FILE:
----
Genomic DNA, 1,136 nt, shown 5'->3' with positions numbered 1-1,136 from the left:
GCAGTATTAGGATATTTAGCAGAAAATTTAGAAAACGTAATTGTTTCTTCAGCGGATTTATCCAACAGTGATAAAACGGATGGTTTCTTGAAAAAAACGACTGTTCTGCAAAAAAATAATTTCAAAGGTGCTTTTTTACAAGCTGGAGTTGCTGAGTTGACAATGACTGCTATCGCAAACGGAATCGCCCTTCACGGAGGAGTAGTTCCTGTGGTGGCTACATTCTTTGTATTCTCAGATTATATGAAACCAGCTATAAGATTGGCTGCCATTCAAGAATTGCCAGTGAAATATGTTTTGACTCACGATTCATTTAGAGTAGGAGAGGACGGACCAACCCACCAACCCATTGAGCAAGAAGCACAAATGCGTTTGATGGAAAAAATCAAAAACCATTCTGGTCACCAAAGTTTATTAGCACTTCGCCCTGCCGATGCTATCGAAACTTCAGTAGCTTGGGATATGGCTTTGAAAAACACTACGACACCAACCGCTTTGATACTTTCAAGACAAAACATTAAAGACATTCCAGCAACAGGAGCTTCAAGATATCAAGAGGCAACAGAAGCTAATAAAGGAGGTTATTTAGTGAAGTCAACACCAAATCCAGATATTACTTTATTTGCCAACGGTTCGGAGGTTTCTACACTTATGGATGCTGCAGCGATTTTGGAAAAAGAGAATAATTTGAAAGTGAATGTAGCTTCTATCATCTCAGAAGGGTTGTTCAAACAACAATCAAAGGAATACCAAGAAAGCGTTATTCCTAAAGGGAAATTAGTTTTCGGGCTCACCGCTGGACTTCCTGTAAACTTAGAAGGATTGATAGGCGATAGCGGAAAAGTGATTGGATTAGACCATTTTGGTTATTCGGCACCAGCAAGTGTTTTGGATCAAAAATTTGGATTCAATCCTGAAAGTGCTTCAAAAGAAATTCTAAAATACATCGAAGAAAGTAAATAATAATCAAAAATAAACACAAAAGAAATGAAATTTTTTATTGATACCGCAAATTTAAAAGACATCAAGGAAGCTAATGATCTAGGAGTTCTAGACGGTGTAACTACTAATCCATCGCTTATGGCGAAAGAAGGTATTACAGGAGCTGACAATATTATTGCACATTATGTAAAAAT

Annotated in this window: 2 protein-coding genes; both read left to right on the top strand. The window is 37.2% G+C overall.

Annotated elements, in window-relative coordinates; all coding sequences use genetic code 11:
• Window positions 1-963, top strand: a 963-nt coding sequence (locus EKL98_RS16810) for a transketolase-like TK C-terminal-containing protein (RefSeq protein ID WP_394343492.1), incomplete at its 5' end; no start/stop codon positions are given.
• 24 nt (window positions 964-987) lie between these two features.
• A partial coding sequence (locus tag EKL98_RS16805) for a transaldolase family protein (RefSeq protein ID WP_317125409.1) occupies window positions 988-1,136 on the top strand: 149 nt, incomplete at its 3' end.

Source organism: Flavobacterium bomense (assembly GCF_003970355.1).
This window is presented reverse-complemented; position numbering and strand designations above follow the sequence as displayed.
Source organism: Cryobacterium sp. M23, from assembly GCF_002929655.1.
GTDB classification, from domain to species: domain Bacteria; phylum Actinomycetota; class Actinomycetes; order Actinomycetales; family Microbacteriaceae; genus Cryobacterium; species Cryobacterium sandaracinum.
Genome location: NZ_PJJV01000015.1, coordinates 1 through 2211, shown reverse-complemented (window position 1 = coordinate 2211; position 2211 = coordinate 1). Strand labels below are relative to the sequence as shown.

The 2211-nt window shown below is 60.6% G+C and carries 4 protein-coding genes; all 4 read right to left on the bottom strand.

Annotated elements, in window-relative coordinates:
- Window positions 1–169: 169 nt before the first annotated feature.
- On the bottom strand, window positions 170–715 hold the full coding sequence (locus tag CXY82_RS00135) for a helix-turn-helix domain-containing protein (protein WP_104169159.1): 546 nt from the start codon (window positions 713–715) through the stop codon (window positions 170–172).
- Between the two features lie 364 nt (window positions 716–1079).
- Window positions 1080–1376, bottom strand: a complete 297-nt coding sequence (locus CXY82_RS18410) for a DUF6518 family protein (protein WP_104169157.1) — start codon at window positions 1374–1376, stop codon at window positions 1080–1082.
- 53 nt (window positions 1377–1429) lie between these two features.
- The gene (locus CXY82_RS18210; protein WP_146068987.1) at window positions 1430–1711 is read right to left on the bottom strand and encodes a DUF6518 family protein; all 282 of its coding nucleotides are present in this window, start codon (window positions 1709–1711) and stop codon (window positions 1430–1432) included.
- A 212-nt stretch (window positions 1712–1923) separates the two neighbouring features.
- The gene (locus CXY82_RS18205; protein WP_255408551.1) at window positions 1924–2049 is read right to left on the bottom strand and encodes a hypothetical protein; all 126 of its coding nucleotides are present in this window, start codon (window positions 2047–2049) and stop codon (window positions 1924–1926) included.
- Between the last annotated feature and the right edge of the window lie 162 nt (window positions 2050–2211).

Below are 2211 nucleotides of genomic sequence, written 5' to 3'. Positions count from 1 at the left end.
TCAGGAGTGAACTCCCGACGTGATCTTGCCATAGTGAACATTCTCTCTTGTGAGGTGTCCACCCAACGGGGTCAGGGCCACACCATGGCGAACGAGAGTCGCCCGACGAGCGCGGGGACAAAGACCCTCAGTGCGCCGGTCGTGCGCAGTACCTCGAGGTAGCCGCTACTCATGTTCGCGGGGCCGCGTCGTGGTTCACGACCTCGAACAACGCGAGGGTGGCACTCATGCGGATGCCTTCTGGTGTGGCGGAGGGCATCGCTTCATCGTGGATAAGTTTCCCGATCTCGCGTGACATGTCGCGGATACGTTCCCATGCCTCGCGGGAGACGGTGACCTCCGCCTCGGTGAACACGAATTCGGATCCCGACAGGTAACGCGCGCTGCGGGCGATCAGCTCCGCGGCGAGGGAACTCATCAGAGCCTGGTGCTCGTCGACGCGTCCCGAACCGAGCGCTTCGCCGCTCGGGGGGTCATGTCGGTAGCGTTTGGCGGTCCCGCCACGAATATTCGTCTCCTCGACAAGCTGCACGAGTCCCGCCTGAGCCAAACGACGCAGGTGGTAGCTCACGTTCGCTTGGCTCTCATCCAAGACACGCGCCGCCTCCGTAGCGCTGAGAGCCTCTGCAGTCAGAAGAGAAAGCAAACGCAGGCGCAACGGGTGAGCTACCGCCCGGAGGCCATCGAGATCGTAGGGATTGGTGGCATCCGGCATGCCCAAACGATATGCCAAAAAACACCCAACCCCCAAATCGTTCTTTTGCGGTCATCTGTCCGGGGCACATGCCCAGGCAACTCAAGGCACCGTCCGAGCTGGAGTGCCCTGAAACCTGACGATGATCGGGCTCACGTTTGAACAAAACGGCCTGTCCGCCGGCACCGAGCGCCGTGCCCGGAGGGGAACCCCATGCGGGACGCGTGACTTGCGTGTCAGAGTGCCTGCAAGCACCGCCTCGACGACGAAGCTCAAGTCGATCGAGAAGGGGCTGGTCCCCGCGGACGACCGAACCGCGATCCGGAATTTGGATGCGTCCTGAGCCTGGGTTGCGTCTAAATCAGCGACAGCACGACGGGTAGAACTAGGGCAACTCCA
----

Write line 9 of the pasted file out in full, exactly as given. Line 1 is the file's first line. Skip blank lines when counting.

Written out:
This window is presented reverse-complemented; position numbering and strand designations above follow the sequence as displayed.